Format

Send to

Choose Destination

Pathological heterogeneity of idiopathic central nervous system inflammatory demyelinating disorders.

Author information

1
Department of Neurology, Mayo Clinic College of Medicine, 200 First St. SW, Rochester, MN 55905, USA. clucchinetti@mayo.edu

Abstract

The last decade has seen a resurgence of interest in MS neuropathology. This resurgence was partly fueled by the development of new molecular and histochemical tools to examine the MS lesion microscopically, as well as technological advances in neuroimaging, which permit a dynamic assessment of lesion formation and disease progression. The heterogeneous pathology of MS in relation to stage of lesion activity, phase of disease, and clinical course is discussed. Pathological studies reveal that the immune factors associated with multiple different effector mechanisms contribute to the inflammation, demyelination, and tissue injury observed in MS lesions. While many agree that pathological heterogeneity exists in white matter demyelinated lesions, it is uncertain whether these observations are patient-dependent and reflect pathogenic heterogeneity or, alternatively, are stage-dependent with multiple mechanisms occurring sequentially within a given patient. Evidence supporting both concepts is presented. Remyelination is present in MS lesions; however, the factors contributing to the extent of repair and oligodendrocyte survival differ depending on the disease phase. A variable and patient-dependent extent of remyelination is observed in chronic MS cases and will likely need to be considered when designing future clinical trials aimed to promote CNS repair. MS is one member of a spectrum of CNS idiopathic inflammatory demyelinating disorders that share the basic pathological hallmark of CNS inflammatory demyelination. Advances based on recent systematic clinicopathologic-serologic correlative approaches have led to novel insights with respect to the classification of these disorders, as well as a better understanding of the underlying pathogenic mechanisms.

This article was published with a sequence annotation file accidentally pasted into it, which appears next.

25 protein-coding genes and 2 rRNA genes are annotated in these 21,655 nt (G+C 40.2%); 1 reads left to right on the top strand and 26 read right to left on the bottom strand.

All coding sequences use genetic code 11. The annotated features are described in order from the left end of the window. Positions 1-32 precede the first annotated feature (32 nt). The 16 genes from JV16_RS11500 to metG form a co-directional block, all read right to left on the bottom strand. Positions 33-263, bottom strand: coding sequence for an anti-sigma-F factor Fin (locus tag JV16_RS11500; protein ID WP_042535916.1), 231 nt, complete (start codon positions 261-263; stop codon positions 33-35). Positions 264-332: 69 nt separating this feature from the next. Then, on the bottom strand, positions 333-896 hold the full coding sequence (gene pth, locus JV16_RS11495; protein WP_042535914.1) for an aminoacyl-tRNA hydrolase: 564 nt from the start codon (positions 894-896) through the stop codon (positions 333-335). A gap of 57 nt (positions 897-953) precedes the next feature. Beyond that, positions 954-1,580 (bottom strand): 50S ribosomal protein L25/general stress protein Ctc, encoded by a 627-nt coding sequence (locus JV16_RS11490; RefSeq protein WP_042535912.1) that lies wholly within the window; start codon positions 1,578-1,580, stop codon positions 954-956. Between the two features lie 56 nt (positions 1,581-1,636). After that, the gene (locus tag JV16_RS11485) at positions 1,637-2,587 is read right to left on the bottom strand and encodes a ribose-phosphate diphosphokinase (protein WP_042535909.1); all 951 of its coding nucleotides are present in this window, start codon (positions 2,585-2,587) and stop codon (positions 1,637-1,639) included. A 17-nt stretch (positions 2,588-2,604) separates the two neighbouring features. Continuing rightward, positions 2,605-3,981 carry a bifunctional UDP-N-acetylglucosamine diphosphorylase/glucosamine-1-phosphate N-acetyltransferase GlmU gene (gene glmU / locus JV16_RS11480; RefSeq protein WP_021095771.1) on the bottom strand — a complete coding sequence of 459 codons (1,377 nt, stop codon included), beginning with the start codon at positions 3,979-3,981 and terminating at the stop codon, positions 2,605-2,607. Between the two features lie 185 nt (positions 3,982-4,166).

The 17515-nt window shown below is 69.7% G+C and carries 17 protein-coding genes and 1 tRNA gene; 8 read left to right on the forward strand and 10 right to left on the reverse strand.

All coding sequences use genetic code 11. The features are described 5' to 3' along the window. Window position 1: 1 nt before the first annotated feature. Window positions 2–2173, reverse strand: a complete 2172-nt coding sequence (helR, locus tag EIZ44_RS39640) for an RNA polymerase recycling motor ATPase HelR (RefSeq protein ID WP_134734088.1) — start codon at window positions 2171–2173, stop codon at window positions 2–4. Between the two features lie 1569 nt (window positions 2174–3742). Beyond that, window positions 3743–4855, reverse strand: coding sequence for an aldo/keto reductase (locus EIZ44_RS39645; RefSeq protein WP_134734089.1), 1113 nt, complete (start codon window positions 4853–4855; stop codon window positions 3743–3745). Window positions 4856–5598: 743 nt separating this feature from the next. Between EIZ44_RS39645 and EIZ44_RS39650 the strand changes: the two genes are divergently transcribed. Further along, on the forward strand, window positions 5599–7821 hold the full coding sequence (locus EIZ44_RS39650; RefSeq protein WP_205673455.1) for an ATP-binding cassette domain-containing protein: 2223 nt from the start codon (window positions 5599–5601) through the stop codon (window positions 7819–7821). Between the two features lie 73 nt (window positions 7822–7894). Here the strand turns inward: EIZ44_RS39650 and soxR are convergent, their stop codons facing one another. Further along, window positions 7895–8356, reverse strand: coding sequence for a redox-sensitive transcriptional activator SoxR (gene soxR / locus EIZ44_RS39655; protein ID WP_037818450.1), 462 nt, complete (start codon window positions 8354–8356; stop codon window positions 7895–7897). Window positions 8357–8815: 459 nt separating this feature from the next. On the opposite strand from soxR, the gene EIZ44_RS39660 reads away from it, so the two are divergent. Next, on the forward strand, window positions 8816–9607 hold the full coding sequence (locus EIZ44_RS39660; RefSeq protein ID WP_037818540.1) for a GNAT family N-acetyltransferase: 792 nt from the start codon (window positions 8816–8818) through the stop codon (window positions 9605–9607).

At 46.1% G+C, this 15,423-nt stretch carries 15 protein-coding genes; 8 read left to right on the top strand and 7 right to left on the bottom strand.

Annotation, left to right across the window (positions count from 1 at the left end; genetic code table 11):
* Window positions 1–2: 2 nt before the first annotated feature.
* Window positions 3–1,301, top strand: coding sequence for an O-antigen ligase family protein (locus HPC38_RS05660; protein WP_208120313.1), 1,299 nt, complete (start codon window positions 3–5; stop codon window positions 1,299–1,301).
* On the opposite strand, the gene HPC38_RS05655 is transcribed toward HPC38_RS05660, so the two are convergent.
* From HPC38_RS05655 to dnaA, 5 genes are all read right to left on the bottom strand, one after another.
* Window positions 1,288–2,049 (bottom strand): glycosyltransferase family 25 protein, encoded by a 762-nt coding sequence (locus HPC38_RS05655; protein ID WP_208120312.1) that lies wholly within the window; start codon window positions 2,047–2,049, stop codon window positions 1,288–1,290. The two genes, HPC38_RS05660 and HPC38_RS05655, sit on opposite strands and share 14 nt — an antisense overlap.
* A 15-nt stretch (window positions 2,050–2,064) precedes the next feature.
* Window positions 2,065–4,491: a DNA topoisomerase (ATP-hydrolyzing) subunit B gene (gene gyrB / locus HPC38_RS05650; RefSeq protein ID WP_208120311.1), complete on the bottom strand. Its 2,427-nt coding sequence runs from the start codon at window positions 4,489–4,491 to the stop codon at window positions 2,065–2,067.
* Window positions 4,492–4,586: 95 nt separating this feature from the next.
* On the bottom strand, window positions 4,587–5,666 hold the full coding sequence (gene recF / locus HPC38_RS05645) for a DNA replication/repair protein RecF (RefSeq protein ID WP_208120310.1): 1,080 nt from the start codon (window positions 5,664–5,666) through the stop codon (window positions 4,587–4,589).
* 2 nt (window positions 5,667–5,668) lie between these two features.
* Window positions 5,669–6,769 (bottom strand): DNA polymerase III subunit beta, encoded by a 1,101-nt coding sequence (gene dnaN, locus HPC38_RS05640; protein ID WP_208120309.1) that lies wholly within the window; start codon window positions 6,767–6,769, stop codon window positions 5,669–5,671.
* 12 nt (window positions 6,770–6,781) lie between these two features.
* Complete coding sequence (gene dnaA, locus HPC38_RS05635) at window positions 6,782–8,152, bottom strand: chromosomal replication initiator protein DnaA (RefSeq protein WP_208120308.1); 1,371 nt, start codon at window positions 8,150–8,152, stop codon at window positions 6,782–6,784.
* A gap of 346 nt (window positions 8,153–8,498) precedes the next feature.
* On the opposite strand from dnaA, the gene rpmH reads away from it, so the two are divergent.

PMID:
18219813
[Indexed for MEDLINE]

Supplemental Content

Loading ...
Support Center